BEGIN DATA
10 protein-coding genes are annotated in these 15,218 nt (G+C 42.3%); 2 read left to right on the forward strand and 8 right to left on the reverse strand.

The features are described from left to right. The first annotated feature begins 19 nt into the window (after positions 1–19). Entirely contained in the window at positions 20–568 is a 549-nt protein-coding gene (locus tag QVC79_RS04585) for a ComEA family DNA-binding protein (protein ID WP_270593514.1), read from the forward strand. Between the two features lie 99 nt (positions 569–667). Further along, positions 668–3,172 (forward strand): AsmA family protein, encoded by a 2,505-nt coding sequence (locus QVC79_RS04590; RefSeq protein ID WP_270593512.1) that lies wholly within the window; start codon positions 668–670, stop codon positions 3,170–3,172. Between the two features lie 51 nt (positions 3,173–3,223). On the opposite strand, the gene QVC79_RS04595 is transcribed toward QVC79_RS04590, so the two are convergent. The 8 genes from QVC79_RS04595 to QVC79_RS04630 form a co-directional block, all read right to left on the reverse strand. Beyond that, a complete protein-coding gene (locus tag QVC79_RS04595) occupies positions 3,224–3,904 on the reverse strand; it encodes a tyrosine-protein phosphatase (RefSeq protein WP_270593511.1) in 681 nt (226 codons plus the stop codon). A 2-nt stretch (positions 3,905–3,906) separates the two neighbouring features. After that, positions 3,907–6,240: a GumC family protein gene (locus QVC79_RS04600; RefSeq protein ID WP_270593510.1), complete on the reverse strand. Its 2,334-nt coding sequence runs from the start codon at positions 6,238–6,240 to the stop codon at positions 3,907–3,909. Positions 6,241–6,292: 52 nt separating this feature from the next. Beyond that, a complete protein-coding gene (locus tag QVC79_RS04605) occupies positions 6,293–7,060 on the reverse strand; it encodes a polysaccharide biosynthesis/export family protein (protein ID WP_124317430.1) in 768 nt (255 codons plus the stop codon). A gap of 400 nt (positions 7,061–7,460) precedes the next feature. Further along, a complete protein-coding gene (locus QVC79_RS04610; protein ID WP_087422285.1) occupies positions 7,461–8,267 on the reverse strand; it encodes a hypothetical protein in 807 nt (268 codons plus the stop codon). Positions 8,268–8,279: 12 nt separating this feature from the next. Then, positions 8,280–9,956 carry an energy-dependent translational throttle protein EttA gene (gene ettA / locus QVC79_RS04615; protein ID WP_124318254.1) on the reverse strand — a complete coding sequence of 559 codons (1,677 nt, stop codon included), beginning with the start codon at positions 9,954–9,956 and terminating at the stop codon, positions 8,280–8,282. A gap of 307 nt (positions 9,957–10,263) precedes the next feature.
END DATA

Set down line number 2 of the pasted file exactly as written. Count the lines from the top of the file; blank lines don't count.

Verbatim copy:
The features are described from left to right. The first annotated feature begins 19 nt into the window (after positions 1–19). Entirely contained in the window at positions 20–568 is a 549-nt protein-coding gene (locus tag QVC79_RS04585) for a ComEA family DNA-binding protein (protein ID WP_270593514.1), read from the forward strand. Between the two features lie 99 nt (positions 569–667). Further along, positions 668–3,172 (forward strand): AsmA family protein, encoded by a 2,505-nt coding sequence (locus QVC79_RS04590; RefSeq protein ID WP_270593512.1) that lies wholly within the window; start codon positions 668–670, stop codon positions 3,170–3,172. Between the two features lie 51 nt (positions 3,173–3,223). On the opposite strand, the gene QVC79_RS04595 is transcribed toward QVC79_RS04590, so the two are convergent. The 8 genes from QVC79_RS04595 to QVC79_RS04630 form a co-directional block, all read right to left on the reverse strand. Beyond that, a complete protein-coding gene (locus tag QVC79_RS04595) occupies positions 3,224–3,904 on the reverse strand; it encodes a tyrosine-protein phosphatase (RefSeq protein WP_270593511.1) in 681 nt (226 codons plus the stop codon). A 2-nt stretch (positions 3,905–3,906) separates the two neighbouring features. After that, positions 3,907–6,240: a GumC family protein gene (locus QVC79_RS04600; RefSeq protein ID WP_270593510.1), complete on the reverse strand. Its 2,334-nt coding sequence runs from the start codon at positions 6,238–6,240 to the stop codon at positions 3,907–3,909. Positions 6,241–6,292: 52 nt separating this feature from the next. Beyond that, a complete protein-coding gene (locus tag QVC79_RS04605) occupies positions 6,293–7,060 on the reverse strand; it encodes a polysaccharide biosynthesis/export family protein (protein ID WP_124317430.1) in 768 nt (255 codons plus the stop codon). A gap of 400 nt (positions 7,061–7,460) precedes the next feature. Further along, a complete protein-coding gene (locus QVC79_RS04610; protein ID WP_087422285.1) occupies positions 7,461–8,267 on the reverse strand; it encodes a hypothetical protein in 807 nt (268 codons plus the stop codon). Positions 8,268–8,279: 12 nt separating this feature from the next. Then, positions 8,280–9,956 carry an energy-dependent translational throttle protein EttA gene (gene ettA / locus QVC79_RS04615; protein ID WP_124318254.1) on the reverse strand — a complete coding sequence of 559 codons (1,677 nt, stop codon included), beginning with the start codon at positions 9,954–9,956 and terminating at the stop codon, positions 8,280–8,282. A gap of 307 nt (positions 9,957–10,263) precedes the next feature.